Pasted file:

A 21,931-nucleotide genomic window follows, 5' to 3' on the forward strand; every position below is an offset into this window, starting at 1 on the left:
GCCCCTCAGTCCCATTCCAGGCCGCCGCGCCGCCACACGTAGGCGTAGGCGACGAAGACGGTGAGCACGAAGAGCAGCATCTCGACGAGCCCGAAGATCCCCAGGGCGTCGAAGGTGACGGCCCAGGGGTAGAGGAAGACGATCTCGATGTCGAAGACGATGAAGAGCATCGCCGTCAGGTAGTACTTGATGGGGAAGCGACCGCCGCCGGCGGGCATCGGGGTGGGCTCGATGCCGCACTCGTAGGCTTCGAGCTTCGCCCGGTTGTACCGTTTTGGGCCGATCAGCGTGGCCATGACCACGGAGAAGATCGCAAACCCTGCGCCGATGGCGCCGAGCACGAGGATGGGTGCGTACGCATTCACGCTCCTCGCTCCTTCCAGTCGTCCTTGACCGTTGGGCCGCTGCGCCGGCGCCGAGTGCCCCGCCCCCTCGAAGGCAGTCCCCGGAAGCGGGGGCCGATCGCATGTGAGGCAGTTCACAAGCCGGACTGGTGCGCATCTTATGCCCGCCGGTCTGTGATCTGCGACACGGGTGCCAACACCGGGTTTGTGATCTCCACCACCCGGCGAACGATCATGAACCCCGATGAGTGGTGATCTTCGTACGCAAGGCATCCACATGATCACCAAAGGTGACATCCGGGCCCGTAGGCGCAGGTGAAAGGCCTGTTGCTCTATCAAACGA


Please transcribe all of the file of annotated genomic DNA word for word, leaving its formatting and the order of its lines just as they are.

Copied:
A 21,931-nucleotide genomic window follows, 5' to 3' on the forward strand; every position below is an offset into this window, starting at 1 on the left:
GCCCCTCAGTCCCATTCCAGGCCGCCGCGCCGCCACACGTAGGCGTAGGCGACGAAGACGGTGAGCACGAAGAGCAGCATCTCGACGAGCCCGAAGATCCCCAGGGCGTCGAAGGTGACGGCCCAGGGGTAGAGGAAGACGATCTCGATGTCGAAGACGATGAAGAGCATCGCCGTCAGGTAGTACTTGATGGGGAAGCGACCGCCGCCGGCGGGCATCGGGGTGGGCTCGATGCCGCACTCGTAGGCTTCGAGCTTCGCCCGGTTGTACCGTTTTGGGCCGATCAGCGTGGCCATGACCACGGAGAAGATCGCAAACCCTGCGCCGATGGCGCCGAGCACGAGGATGGGTGCGTACGCATTCACGCTCCTCGCTCCTTCCAGTCGTCCTTGACCGTTGGGCCGCTGCGCCGGCGCCGAGTGCCCCGCCCCCTCGAAGGCAGTCCCCGGAAGCGGGGGCCGATCGCATGTGAGGCAGTTCACAAGCCGGACTGGTGCGCATCTTATGCCCGCCGGTCTGTGATCTGCGACACGGGTGCCAACACCGGGTTTGTGATCTCCACCACCCGGCGAACGATCATGAACCCCGATGAGTGGTGATCTTCGTACGCAAGGCATCCACATGATCACCAAAGGTGACATCCGGGCCCGTAGGCGCAGGTGAAAGGCCTGTTGCTCTATCAAACGA